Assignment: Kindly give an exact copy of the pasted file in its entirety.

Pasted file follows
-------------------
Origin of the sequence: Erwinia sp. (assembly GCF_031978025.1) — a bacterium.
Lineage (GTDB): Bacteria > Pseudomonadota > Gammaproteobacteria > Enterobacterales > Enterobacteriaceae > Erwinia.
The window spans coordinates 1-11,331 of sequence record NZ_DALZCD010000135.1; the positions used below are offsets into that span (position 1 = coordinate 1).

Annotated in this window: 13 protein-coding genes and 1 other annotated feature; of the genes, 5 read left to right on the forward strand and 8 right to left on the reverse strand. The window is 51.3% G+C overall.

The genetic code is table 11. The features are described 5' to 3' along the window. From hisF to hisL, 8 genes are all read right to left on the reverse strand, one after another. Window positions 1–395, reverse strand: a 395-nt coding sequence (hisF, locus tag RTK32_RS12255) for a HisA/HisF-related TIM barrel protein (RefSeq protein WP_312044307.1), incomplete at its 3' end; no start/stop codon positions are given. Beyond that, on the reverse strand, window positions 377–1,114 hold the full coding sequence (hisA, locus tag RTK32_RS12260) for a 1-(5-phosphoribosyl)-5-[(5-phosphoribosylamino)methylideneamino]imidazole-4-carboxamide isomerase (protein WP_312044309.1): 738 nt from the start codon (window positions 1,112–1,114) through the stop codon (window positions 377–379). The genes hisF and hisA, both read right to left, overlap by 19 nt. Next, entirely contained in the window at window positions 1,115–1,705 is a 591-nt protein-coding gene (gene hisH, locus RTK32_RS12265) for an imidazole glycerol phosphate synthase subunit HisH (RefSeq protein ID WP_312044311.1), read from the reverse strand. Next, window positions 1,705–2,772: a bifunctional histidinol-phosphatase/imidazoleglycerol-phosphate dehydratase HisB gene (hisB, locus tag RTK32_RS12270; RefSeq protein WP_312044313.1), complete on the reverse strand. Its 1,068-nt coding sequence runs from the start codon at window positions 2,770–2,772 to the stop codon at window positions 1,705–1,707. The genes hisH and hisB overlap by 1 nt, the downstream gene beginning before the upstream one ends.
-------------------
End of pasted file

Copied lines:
Origin of the sequence: Erwinia sp. (assembly GCF_031978025.1) — a bacterium.
Lineage (GTDB): Bacteria > Pseudomonadota > Gammaproteobacteria > Enterobacterales > Enterobacteriaceae > Erwinia.
The window spans coordinates 1-11,331 of sequence record NZ_DALZCD010000135.1; the positions used below are offsets into that span (position 1 = coordinate 1).

Annotated in this window: 13 protein-coding genes and 1 other annotated feature; of the genes, 5 read left to right on the forward strand and 8 right to left on the reverse strand. The window is 51.3% G+C overall.

The genetic code is table 11. The features are described 5' to 3' along the window. From hisF to hisL, 8 genes are all read right to left on the reverse strand, one after another. Window positions 1–395, reverse strand: a 395-nt coding sequence (hisF, locus tag RTK32_RS12255) for a HisA/HisF-related TIM barrel protein (RefSeq protein WP_312044307.1), incomplete at its 3' end; no start/stop codon positions are given. Beyond that, on the reverse strand, window positions 377–1,114 hold the full coding sequence (hisA, locus tag RTK32_RS12260) for a 1-(5-phosphoribosyl)-5-[(5-phosphoribosylamino)methylideneamino]imidazole-4-carboxamide isomerase (protein WP_312044309.1): 738 nt from the start codon (window positions 1,112–1,114) through the stop codon (window positions 377–379). The genes hisF and hisA, both read right to left, overlap by 19 nt. Next, entirely contained in the window at window positions 1,115–1,705 is a 591-nt protein-coding gene (gene hisH, locus RTK32_RS12265) for an imidazole glycerol phosphate synthase subunit HisH (RefSeq protein ID WP_312044311.1), read from the reverse strand. Next, window positions 1,705–2,772: a bifunctional histidinol-phosphatase/imidazoleglycerol-phosphate dehydratase HisB gene (hisB, locus tag RTK32_RS12270; RefSeq protein WP_312044313.1), complete on the reverse strand. Its 1,068-nt coding sequence runs from the start codon at window positions 2,770–2,772 to the stop codon at window positions 1,705–1,707. The genes hisH and hisB overlap by 1 nt, the downstream gene beginning before the upstream one ends.